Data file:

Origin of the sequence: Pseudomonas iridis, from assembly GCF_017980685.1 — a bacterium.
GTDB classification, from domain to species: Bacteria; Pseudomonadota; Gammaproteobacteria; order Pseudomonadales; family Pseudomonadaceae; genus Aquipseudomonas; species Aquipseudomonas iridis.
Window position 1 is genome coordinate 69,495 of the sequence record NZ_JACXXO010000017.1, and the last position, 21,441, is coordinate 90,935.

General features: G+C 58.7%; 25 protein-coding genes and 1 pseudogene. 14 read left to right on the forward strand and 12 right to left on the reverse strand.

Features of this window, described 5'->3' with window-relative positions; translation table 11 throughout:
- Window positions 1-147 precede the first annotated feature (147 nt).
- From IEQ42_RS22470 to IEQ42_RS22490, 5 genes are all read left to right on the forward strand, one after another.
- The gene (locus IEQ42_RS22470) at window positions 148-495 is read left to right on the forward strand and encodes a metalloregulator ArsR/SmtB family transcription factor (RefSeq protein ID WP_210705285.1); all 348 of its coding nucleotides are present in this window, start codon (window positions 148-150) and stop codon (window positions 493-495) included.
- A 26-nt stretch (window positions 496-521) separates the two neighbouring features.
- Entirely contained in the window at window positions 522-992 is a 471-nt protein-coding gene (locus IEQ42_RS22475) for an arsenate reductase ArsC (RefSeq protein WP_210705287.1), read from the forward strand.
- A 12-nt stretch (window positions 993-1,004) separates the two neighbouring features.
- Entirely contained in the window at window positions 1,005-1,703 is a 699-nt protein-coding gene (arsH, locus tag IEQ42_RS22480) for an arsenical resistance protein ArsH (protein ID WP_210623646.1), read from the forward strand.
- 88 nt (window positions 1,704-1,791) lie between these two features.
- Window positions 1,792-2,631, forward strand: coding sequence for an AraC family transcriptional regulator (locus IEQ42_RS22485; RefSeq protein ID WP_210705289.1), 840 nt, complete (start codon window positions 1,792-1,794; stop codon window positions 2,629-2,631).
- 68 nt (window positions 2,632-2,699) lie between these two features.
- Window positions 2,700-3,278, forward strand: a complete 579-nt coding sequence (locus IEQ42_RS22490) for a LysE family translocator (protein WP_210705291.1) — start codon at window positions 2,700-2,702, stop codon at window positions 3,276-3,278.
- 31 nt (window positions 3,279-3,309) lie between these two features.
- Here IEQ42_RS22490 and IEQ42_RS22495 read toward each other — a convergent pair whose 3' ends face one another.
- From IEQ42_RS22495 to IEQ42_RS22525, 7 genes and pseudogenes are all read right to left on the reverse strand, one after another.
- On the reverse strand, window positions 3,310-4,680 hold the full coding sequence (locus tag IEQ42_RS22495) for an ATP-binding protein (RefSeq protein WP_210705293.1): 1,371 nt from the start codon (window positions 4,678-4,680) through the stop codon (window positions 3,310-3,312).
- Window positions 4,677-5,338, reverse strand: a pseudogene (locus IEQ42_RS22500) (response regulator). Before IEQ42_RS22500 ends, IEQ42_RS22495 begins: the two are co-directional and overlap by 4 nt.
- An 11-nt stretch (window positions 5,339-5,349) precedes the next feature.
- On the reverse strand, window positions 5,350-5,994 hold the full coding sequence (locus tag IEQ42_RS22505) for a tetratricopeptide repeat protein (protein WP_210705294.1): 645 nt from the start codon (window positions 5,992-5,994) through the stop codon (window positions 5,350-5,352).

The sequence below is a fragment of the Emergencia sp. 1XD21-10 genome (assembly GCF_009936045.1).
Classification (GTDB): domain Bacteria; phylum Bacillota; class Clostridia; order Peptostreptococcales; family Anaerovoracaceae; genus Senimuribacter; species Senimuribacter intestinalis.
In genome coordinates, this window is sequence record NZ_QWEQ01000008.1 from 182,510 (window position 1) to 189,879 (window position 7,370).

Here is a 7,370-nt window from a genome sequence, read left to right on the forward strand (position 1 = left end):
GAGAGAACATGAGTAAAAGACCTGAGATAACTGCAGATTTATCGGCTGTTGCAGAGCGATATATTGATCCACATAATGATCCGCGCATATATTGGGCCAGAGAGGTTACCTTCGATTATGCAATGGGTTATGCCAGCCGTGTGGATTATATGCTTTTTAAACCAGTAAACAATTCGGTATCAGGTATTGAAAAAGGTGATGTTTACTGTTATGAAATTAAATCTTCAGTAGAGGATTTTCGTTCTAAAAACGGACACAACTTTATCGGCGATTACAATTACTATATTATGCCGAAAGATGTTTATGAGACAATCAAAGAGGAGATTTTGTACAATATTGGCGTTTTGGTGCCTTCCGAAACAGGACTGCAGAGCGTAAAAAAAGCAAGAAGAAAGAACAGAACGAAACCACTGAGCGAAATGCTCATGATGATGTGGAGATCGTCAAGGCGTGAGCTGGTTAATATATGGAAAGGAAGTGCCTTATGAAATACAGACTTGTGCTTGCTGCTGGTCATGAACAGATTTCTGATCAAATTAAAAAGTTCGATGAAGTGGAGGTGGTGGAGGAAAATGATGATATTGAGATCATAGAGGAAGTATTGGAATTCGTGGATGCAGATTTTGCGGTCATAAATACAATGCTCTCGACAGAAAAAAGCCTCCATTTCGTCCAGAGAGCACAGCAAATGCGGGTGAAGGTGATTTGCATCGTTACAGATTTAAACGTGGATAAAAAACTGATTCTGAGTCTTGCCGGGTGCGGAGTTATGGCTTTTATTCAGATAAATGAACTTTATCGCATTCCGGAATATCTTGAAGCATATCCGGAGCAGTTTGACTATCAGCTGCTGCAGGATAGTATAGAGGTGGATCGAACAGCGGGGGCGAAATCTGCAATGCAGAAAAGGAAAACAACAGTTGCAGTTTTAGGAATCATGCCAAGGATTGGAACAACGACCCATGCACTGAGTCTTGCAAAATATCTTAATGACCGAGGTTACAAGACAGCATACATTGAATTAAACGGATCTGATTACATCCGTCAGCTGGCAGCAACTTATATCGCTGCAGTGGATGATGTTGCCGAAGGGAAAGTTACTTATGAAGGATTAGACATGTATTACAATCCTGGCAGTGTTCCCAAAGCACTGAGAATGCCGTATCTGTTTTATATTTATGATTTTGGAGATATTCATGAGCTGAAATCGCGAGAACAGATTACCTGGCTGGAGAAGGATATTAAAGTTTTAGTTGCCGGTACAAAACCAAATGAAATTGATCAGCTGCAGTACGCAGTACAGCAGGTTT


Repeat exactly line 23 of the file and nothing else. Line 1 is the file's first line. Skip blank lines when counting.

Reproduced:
- On the reverse strand, window positions 5,350-5,994 hold the full coding sequence (locus tag IEQ42_RS22505) for a tetratricopeptide repeat protein (protein WP_210705294.1): 645 nt from the start codon (window positions 5,992-5,994) through the stop codon (window positions 5,350-5,352).